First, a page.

Neuropathy Treatment

Holistic Medicine for
Neuropathy Treatment

In my years of medical practice, neuropathy treatment has been near the top of the list of futile efforts by conventional medicine. Prescription drugs have been tried over and over which were initially designed to treat something else, with the hope they could provide some relief. Some have worked pretty well most of the time, some have worked not so well part of the time, and some have been complete failures. And often these drugs come with significant side effects. It’s against that backdrop that complementary and alternative medicine (CAM) strategies for neuropathy treatment grew in popular use. Some of these have also been failures, but some have been promising, and I have personally observed some remarkable successes where conventional medicine failed.


What is neuropathy? This term generally means some combination of loss of sensation (numbness), weakness, and pain (tingling or burning) in the nerves. The most common one is diabetic neuropathy, usually involving the nerves in both feet symmetrically. Remember that if you have these symptoms, get a thorough diagnosis by a doctor, as other things can cause the same symptoms, and there are many different types of neuropathy.

A brief remark here about the place of CAM and the need for more research in this area. An area like neuropathy treatment where conventional medicine is often unsatisfactory and where patients are already using CAM is the ideal setting for clinical research to get answers on whether these approaches work. But even before research results are available, I do not mind recommending such approaches as long as I am persuaded that they are not harmful and that conventional approaches have failed.

So what are some promising holistic medicine approaches to neuropathy treatment?

First, remember that for diabetic neuropathy, the most important holistic medicine strategy is prevention by good control of blood sugar. Adherence to a healthy diet, weight control, and regular physical activity are key. You’d rather not get this in the first place.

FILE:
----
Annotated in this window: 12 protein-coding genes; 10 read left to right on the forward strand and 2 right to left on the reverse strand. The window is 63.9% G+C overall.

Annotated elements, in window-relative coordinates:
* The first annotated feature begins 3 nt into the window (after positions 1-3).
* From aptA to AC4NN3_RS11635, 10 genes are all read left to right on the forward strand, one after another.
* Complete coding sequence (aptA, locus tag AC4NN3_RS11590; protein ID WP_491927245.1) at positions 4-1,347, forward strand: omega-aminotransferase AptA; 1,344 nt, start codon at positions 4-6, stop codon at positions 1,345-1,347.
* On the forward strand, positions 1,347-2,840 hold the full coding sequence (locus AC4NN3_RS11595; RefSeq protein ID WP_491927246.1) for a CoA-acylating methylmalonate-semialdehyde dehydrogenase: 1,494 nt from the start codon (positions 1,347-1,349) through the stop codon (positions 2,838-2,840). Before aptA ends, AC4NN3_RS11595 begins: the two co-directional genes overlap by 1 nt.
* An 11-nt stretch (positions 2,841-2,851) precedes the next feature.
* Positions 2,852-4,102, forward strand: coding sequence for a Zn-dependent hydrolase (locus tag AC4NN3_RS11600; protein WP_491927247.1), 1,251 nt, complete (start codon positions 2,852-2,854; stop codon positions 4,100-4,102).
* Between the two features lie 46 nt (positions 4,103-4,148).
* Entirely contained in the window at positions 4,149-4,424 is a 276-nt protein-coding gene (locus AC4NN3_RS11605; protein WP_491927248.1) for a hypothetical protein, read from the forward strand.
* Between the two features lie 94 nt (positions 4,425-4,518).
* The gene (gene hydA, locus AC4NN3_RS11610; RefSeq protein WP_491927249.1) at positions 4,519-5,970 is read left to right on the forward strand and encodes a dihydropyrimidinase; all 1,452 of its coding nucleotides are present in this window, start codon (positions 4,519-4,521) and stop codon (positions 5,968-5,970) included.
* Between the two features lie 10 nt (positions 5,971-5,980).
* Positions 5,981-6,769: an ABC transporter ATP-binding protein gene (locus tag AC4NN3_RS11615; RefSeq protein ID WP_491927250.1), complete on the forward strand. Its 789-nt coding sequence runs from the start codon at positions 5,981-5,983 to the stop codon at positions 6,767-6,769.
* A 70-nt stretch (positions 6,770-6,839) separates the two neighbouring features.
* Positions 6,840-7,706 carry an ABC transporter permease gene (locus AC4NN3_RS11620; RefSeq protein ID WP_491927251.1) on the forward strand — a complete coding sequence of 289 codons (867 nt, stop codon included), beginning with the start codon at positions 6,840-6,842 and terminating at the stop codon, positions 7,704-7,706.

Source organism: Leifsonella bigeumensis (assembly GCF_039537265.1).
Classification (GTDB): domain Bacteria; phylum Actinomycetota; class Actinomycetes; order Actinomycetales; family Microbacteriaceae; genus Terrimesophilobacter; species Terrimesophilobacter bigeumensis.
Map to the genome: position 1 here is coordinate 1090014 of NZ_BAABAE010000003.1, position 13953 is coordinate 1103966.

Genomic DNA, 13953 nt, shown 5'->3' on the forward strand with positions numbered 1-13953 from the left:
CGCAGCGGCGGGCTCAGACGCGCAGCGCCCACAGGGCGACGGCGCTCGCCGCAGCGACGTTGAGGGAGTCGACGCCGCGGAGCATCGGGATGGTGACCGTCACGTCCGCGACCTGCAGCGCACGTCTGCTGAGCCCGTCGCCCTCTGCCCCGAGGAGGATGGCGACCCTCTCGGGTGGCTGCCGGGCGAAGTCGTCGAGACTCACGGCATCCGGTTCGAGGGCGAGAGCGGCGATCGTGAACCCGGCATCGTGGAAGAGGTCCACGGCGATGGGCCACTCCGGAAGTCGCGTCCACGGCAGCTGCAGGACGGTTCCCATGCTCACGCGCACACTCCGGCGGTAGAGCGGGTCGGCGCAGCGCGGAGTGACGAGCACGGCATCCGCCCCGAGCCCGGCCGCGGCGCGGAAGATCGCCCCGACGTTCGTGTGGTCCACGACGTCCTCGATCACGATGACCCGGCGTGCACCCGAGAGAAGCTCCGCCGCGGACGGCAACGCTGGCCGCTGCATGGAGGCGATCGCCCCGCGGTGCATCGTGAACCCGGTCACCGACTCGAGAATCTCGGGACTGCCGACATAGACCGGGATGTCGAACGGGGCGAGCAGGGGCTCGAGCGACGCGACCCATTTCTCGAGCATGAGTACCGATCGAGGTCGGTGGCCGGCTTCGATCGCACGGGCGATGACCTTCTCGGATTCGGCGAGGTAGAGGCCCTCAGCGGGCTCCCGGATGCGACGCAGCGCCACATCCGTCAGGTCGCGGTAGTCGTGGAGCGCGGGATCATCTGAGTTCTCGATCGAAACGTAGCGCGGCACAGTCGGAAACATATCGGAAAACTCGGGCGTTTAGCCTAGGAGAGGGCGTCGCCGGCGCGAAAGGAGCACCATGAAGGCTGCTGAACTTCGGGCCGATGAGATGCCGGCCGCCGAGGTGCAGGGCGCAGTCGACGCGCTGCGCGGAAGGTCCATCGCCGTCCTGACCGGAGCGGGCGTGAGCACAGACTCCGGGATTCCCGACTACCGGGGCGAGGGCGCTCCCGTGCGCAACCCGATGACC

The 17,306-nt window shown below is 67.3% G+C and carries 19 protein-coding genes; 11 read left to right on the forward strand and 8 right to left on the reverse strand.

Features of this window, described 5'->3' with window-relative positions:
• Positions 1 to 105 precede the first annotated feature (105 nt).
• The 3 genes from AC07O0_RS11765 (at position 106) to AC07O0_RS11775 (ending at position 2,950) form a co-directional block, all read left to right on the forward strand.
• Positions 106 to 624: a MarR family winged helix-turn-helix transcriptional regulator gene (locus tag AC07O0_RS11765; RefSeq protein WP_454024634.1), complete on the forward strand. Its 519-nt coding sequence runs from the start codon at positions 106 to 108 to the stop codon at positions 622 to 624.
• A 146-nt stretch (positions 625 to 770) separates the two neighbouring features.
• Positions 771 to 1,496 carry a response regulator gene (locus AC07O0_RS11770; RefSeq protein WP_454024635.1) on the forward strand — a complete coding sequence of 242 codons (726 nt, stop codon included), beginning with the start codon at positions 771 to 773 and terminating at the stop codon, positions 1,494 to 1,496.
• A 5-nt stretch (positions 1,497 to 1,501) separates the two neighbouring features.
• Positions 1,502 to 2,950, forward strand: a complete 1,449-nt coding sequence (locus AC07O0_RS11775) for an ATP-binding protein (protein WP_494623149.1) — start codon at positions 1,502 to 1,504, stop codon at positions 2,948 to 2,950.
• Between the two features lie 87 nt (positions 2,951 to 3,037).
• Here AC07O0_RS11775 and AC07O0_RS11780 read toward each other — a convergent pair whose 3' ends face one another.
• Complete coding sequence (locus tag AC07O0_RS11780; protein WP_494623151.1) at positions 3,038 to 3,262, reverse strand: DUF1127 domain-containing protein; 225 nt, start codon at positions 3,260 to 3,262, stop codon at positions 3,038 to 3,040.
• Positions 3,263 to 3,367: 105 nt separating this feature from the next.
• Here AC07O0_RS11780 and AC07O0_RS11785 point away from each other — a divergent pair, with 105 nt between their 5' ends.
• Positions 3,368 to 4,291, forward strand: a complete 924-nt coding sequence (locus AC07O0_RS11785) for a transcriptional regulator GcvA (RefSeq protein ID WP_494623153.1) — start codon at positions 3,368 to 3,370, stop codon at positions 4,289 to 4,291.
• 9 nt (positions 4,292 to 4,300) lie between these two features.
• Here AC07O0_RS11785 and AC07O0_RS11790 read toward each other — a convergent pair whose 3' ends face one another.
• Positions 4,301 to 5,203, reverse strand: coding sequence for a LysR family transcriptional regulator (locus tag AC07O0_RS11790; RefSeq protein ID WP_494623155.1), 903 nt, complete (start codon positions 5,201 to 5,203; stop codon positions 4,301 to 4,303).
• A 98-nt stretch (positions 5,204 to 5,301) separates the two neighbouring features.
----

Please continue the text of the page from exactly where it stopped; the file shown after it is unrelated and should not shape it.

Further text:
An old fashioned herbal remedy, Capsaicin, works so well it is now part of the standard of care for neurologists treating this disorder. Capsaicin is the active substance in hot peppers, which depletes a pain transmitter called Substance P when applied to the skin repeatedly. It can cause a burning and stinging sensation when first applied, but this diminishes over time and eventually people using Capsaicin four times a day get relief from neuropathy pain. This cream is available by prescription.


Two oral antioxidants are worth mentioning here, and both have scientific evidence in their favor. One of the theories about neuropathy is that it is caused by increased oxidative stress on the nerves, and that antioxidants could therefore repair and prevent that. The antioxidants for which we have the most data are Alpha Lipoic Acid (600 mg per day); and Acetyl L-Carnitine (1000 mg three times daily). These are available in many health food stores.

And finally, consider magnets for pain relief. In a multicenter study of patients with diabetic peripheral neuropathy, the use of magnetic shoe inserts (Magsteps, from Nikken Inc. were the brand used) was associated with significant improvement in symptoms over a period of months (see the 2003 article by Weintraub et al. in the journal Archives of Physical Medicine & Rehabilitation). Only be careful if you have diabetic neuropathy not to wear any hard shoe insert like this without a good sock to avoid blisters and possible ulcers from friction.


To your health and wellness,




Robert Pendergrast, MD 

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